Power BIte: Turning datasets into dataflows

At this point I’ve said “Power BI dataflows enable reuse” enough times that I feel like a broken record[1]. What does this phrase actually mean, and how can you take advantage of dataflows to enable reuse in your Power BI applications?

This Power BIte video is a bit longer than its predecessors, and part of this is because it covers both the problem and the solution.

The problem is that self-service BI applications often start out as one-off efforts, but don’t stay that way. At least in theory, if the problem solved by the application was widespread and well understood, there would be an existing solution already developed and maintained by IT, and business users wouldn’t need to develop their own solutions.

Successful applications have a tendency to grow. For self-service BI, this could mean that more and more functionality gets added to the application, or it could mean that someone copies the relevant portions of the application and uses them as the starting point for a new, different-but-related, application.

Once this happens, there is a natural and gradual process of drift[2] that occurs, as each branch of the application tree grows in its own direction. A predictable consequence of this drift in Power BI applications is that query definitions that start off as common will gradually become out of sync, meaning that “the same data” in two datasets will actually contain different values.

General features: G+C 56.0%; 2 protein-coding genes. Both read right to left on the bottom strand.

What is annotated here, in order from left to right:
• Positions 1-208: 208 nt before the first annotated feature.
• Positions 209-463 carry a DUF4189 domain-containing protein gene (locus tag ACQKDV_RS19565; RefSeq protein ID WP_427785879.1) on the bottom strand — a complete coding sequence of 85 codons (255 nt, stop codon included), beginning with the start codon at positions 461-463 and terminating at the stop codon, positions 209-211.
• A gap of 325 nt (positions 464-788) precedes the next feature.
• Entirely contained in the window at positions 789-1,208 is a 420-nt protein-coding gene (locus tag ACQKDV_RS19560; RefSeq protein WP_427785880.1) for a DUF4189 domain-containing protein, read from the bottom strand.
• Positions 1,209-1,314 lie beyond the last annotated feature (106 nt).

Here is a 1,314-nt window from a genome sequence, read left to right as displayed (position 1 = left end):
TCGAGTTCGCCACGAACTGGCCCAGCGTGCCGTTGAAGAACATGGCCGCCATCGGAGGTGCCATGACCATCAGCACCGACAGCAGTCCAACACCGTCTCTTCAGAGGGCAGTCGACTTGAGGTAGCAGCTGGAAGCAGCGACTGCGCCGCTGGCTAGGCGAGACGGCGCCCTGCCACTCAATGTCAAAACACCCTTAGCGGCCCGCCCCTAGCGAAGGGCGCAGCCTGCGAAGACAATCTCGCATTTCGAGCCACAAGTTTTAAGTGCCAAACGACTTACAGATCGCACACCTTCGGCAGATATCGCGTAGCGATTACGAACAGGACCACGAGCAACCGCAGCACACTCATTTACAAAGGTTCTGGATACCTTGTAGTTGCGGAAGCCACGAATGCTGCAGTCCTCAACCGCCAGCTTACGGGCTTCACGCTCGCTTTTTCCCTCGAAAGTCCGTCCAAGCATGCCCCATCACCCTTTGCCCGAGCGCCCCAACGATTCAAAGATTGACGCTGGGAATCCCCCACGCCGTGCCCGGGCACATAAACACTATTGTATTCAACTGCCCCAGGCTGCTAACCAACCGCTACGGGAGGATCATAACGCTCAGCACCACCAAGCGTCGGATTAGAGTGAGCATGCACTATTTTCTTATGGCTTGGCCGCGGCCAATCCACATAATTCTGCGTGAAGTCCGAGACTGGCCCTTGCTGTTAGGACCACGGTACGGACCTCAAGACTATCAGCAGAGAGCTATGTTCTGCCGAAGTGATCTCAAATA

Moving queries that need to be shared across multiple applications from multiple datasets into a single dataflow is a simple and effective solution to this problem. There’s no dedicated tooling for this solution in Power BI today, but the steps are still simple and straightforward.

P.S. This is the first Power BIte video recorded in my home office. After struggling unsuccessfully to get decent audio quality in my office at work, I’m trying out a new environment and some new tools. I know there’s still work to be done, but hopefully this is a step in the right direction. As always, I’d love to know what you think…


 

[1] For my younger readers, this phrase is a reference to when Spotify used to be called “records” and the most common service outage symptom was a repeat of the audio buffer until the user performed a hard reset of the client application. True story.

[2] Is there a better term for this? I feel like there should be an existing body of knowledge that I could reference, but my searching did not yield any promising results. The fact that “Logical Drift” is the name of a band probably isn’t helping.

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